So why don't caring people want to work in the caring sector?

My colleague, James Fletcher wrote on these pages recently about the difficulties faced by social care provider organisations in terms of recruitment and retention of staff. A shortage of staff is one of the biggest, costliest problems for most of the organisations we work with. Not only is a high turnover of staff expensive to the organisation, it is detrimental to the people supported. For many vulnerable people, consistency and familiar routines are fundamental to good health and well-being. Continually having to build new relationships is stressful and is not conducive to achieving good outcomes.

Rosepark Care Home staff have signed up to be Dementia Friends.

There are many reasons for this high turnover and almost constant shortage of staff, the most common probably being a perceived low pay rate for a sometimes difficult job which comes with a high level of accountability – but then, it isn’t always the salary that attracts people to a job. Take all the most important professions in society – teaching, nursing, policing and caring – none are renowned for high pay yet all these professions attract large numbers of people. Therefore, it stands to reason that pay is not the most important factor for the people who choose a career in these professions.

A career in social care is also more varied than it used to be. Historically, “care” was mainly provided in residential homes but today, a package of support is as individual as the person – with inclusion and involvement strategies and the introduction of the Self Directed Support (Scotland) Act 2014, support is designed by the individual, for the individual and anything should be possible.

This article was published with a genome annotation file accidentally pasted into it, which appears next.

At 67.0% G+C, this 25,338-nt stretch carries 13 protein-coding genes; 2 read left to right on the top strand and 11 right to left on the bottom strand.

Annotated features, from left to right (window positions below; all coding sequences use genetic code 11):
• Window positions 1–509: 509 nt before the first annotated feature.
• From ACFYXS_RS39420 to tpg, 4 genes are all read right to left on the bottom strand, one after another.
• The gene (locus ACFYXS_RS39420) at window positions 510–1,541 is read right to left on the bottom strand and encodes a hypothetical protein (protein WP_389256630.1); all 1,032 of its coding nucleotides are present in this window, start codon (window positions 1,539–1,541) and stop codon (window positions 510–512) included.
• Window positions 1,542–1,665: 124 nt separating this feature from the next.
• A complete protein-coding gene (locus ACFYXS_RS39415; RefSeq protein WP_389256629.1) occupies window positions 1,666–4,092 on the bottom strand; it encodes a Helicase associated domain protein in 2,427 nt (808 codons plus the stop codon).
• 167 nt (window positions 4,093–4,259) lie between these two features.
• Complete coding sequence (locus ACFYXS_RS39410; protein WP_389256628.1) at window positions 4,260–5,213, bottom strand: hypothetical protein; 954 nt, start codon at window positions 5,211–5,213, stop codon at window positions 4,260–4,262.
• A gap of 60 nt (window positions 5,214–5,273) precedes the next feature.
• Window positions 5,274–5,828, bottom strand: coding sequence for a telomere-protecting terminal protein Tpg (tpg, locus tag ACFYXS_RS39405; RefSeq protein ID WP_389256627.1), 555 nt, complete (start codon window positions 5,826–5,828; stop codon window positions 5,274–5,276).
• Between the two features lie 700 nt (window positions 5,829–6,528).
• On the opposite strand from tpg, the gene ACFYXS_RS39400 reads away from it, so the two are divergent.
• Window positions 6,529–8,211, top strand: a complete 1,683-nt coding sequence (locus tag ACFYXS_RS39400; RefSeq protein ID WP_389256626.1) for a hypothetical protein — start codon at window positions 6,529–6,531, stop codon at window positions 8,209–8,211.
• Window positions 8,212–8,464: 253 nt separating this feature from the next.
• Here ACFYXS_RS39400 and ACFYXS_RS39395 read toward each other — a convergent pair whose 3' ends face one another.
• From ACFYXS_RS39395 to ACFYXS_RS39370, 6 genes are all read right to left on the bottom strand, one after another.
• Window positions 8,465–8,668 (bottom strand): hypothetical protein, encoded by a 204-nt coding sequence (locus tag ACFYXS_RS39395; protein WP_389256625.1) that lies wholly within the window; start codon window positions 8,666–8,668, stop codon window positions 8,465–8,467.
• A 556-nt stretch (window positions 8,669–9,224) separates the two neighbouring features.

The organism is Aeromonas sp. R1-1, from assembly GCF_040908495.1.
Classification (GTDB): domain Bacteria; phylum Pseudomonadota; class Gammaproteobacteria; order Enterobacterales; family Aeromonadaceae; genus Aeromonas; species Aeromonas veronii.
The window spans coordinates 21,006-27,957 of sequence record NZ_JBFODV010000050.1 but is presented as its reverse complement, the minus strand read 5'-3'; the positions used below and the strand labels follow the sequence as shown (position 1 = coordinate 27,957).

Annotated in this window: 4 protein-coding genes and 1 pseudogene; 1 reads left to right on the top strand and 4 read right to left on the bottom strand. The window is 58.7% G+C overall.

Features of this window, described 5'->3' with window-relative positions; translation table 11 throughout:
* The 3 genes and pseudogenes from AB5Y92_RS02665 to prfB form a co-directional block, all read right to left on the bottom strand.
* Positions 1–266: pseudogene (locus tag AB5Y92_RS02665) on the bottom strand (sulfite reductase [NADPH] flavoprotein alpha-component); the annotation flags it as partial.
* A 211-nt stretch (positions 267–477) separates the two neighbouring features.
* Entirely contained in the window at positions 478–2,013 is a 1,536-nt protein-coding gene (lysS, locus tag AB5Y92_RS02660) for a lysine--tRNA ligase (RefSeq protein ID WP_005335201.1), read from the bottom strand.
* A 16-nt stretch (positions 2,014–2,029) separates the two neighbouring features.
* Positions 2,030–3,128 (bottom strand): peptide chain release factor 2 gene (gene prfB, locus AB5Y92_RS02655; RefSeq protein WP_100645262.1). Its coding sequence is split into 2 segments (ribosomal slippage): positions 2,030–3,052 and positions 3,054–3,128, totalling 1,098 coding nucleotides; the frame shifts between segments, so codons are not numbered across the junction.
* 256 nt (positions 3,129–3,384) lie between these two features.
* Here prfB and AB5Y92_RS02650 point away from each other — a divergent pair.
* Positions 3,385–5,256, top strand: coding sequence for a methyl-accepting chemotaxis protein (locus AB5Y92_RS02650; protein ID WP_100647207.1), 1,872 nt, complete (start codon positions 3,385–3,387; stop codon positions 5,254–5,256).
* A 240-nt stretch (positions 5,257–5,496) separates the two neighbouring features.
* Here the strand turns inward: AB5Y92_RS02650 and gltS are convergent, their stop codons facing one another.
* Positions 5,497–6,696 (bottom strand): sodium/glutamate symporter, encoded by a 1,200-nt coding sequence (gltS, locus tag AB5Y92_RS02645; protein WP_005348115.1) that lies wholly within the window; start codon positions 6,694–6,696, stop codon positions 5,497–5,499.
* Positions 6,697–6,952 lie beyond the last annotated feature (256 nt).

Sign up to our Opinion newsletter

Sign up to our Opinion newsletter

To do a difficult job well, people need to be motivated and dedicated. They also need to feel valued and respected and to be confident and knowledgeable about what they are doing. Opportunities to learn and develop will help to satisfy all these.

Organisations that prioritise learning and development and provide effective supervision, appraisal and performance reviews retain their staff and can bring good results for the people they support.

Too often when times are hard and budgets are squeezed, training is the first casualty. This is completely false economy. Good training doesn’t have to be expensive; training does not always mean a formal course of learning. Effective learning can also be achieved through mentoring, coaching and assessment of practice in the workplace.

The most useful learning is learning from the people we support. They are the best people to teach workers what they need to know to do the job well.

Of course, one good thing to come out of tighter budgets for training is that organisations now monitor for quality and evaluate the training they provide more closely. There is no excuse for poor quality training.

Thanks to the introduction of the Scottish Social Services Council registration requirements, some qualifications and training is now mandatory and this has raised the image of a career in social care and to encourage career progression.

Many employees of organisations supported by ARC Scotland have not undertaken formal qualifications since leaving school and have “worked through the ranks”. They now have to achieve qualifications and demonstrate a commitment to continuing professional development.

This not only of ensures a nationally agreed level of competence and skills are in place, it recognises this and values employees accordingly.

And valued employees stay!

Debbie Gibb, Training Manager, ARC Scotland